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Trial Chamber issues international arrest warrants against Karadzic and Mladic and rebukes Federal Republic of Yugoslavia and Republika Srpska for failing to arrest them.

Press Release

(Exclusively for the use of the media. Not an official document)
The Hague, 11 July 1996

Trial Chamber issues international arrest warrants against Karadzic and Mladic and
rebukes Federal Republic of Yugoslavia and Republika Srpska for failing to arrest them

Decision Invites Prosecutor to Lay Additional Genocide Charges and Emphasises Karadzic's and Mladic's Individual Responsibility

Trial Chamber I of the International Tribunal has unanimously reconfirmed the two indictments against Radovan KARADZIC and Ratko MLADIC and issued international warrants for their arrest.

The international warrants will be sent to all States and, if necessary, to the Implementation Force (IFOR). All States will henceforth be legally obliged to arrest the accused if they come within their jurisdiction.

The Trial Chamber has also charged the Federal Republic of Yugoslavia and Republika Srpska with failure to cooperate with the International Tribunal.

Trial Chamber I ascribed the failure thus far to arrest KARADZIC and MLADIC "to the refusal to cooperate with the Tribunal by the Federal Republic of Yugoslavia (Serbia and Montenegro) and by the Bosnian Serb administration in Pale which has become Republika Srpska".

The Trial Chamber noted in particular that the failure by RS to arrest the two accused is a breach of the obligations made on its behalf by the FRY during the Dayton Peace Agreement. "[T]he Federal Republic of Yugoslavia has given an undertaking to ensure that Republika Srpska would cooperate fully with the International Tribunal". As the guarantor of RS, the FRY is responsible for that entity's failure to honour its obligations.

The Trial Chamber has entrusted to the Tribunal's President the task of informing the UN Security Council about this failure by the FRY and RS to comply with their legal obligations.


In its decision, the Trial Chamber invited the Prosecutor of the International Tribunal to consider laying additional charges of genocide against the accused.

According to the Trial Chamber, the accused demonstrated evidence of genocidal intent not only in the setting up and running of detention camps but also in "other methods of 'ethnic cleansing' indicated by the Prosecutor such as, among others, deportation, shelling, and the siege of cities."

"In addition, certain methods used for implementing the project of Ôethnic cleansing' appear to reveal an aggravated intent. This explains the massive scale of the effect of the destruction: the number of victims selected because of their membership of a group alone leads one to the conclusion that an intent to destroy the group, at least in part, was present."

The Trial Chamber considered "that certain acts submitted for review could have been planned or ordered with a genocidal intent and are covered by a classification of genocide. This intent derives from the speeches or projects laying the groundwork for and justifying the acts, from the massive scale of their destructive effect and from their specific nature, which aims at undermining what is considered to be the foundation of the group. The national Bosnian groups, Bosnian Croat and, specifically Bosnian Muslim, are the targets of those acts."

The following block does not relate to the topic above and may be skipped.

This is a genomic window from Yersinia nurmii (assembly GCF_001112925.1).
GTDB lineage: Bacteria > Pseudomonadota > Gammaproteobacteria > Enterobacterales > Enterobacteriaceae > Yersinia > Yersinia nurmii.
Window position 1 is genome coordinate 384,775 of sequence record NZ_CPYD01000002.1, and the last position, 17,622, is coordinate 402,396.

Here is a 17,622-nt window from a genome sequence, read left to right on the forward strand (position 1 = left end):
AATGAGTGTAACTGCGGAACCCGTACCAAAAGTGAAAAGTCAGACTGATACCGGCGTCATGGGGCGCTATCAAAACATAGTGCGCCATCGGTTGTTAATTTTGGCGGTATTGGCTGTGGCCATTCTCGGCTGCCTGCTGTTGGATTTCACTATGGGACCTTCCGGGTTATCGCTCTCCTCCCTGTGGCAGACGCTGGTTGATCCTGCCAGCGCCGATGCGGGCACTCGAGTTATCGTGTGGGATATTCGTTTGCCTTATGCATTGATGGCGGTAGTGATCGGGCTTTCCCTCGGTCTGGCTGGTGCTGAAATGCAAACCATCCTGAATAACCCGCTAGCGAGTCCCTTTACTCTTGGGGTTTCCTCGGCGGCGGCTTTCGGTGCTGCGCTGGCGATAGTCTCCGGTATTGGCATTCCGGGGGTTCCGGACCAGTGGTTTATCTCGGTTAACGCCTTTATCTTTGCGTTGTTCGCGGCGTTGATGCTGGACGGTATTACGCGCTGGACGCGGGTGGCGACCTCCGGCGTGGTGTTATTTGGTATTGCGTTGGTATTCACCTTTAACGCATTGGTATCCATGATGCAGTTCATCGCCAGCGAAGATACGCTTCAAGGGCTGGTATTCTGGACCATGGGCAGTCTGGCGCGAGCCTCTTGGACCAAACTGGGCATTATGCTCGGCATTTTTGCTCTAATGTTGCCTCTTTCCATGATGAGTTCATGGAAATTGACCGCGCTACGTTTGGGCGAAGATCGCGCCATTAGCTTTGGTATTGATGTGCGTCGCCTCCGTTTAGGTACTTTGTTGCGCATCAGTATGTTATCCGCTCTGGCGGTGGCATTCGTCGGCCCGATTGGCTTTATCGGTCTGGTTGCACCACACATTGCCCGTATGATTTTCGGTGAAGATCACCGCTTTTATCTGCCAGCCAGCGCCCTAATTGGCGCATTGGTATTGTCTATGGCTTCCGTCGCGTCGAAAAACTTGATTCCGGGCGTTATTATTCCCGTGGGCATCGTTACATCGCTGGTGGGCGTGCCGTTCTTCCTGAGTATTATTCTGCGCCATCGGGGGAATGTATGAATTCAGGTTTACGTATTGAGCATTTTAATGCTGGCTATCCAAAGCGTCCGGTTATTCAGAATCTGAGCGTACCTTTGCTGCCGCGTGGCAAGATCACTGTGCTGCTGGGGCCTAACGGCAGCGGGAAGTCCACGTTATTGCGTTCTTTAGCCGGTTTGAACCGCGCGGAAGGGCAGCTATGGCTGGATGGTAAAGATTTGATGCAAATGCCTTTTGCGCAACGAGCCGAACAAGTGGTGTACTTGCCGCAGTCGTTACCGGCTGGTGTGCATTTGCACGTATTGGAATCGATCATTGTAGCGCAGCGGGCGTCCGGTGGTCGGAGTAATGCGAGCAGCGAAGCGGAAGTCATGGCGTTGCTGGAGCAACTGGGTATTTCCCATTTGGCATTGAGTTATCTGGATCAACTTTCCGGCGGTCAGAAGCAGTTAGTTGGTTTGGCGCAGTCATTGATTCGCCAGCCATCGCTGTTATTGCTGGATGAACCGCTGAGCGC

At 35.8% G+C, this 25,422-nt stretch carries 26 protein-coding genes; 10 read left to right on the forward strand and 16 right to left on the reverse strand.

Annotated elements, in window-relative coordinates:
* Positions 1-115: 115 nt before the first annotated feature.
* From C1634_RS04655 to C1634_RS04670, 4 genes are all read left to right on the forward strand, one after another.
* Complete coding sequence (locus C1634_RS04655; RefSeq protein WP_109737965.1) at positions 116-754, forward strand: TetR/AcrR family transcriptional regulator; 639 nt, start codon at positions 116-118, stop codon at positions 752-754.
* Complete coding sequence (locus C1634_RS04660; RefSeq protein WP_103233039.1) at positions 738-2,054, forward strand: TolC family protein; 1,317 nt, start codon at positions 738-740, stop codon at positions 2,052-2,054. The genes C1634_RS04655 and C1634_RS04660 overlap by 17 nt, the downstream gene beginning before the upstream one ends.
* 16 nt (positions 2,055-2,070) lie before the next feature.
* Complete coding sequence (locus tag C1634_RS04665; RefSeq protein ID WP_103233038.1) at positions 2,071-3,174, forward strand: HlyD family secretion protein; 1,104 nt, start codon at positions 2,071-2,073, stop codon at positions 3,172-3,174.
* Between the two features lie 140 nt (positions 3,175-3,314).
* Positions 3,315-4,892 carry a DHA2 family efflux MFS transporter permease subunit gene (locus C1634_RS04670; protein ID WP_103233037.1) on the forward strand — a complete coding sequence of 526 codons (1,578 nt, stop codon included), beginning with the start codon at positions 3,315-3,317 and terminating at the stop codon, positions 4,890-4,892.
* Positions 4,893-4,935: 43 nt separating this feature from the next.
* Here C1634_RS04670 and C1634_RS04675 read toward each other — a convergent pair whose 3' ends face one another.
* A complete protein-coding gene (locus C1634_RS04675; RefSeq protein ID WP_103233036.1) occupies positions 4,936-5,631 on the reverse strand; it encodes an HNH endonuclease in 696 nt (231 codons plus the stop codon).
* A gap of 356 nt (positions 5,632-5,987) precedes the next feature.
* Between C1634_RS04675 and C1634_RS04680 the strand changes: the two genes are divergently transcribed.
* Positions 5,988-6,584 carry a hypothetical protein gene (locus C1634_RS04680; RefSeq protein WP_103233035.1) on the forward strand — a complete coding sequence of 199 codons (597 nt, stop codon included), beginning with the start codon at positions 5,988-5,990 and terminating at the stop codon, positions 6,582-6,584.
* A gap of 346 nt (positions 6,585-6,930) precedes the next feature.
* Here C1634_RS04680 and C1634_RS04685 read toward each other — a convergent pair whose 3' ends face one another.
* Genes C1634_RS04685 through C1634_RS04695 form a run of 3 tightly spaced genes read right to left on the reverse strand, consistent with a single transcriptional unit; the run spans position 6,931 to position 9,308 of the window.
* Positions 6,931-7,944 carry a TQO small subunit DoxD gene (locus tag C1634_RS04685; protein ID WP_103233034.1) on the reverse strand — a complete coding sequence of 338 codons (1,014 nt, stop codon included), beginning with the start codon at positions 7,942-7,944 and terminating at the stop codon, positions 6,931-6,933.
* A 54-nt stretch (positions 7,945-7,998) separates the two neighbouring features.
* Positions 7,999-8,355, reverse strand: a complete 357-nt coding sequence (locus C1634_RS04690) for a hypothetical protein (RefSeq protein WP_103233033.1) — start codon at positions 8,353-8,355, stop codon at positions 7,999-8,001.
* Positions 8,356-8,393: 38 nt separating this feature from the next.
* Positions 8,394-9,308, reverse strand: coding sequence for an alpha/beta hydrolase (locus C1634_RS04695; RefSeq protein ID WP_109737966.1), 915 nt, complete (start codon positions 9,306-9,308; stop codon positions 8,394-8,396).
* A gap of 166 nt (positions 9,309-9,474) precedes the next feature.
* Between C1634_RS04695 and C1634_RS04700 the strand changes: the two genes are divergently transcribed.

It thus invited the Prosecutor "to consider broadening the scope of the characterisation of genocide in light of the acts which it covers in the first indictment".


The accused are personally responsible for genocide and the other crimes with which they are charged, continued the Trial Chamber, in addition to having command responsibility.

The Trial Chamber states that "the evidence and testimony tendered all concur in demonstrating that Radovan KARADZIC and Ratko MLADIC were not only informed of the crimes allegedly committed under their authority, but also and, in particular, that they exercised their power in order to plan, instigate, order or otherwise aid and abet in the planning, preparation or execution of the said crimes"

. According to the Trial Chamber, "[t]he facts presented by the Prosecutor in support of the indictment permit the inference to be drawn that the offences charged were committed in accordance with a political programme and an institutional and military organisation".

KARADZIC's and MLADIC's key decision making-roles were described in detail by the Trial Chamber.

It found that "Radovan KARADZIC's central role in the political and military preparation of the take-over by the Serbs of Bosnia and Herzegovina is clearly apparent. All of the evidence and testimony tendered by the Prosecutor shows that since July 1990, Radovan KARADZIC has been the unchallenged leader of the Bosnian Serbs. His actions and statements demonstrate not only that he was abreast of his subordinate's doings, but also, notably, that he endorsed their behaviour, that he participated from the first moment on in the planning of the policy of Ôethnic cleansing' in Bosnia and Herzegovina and that he himself was in a position to order the Bosnian Serbs' operations which led to the commission of prohibited acts."

As Chief of Staff of the Bosnian Serb Army, "Ratko MLADIC had full control over his generals and (. . .) was often personally involved in the operational decisions of the various corps, going so far as to change commanders' orders and to take tactical decisions in their stead. His power also extended to the political level (. . .)". The Trial Chamber concluded that his "knowledge of and involvement in the indictment has been sufficiently proven at this stage of the proceedings".

International Criminal Tribunal for the former Yugoslavia

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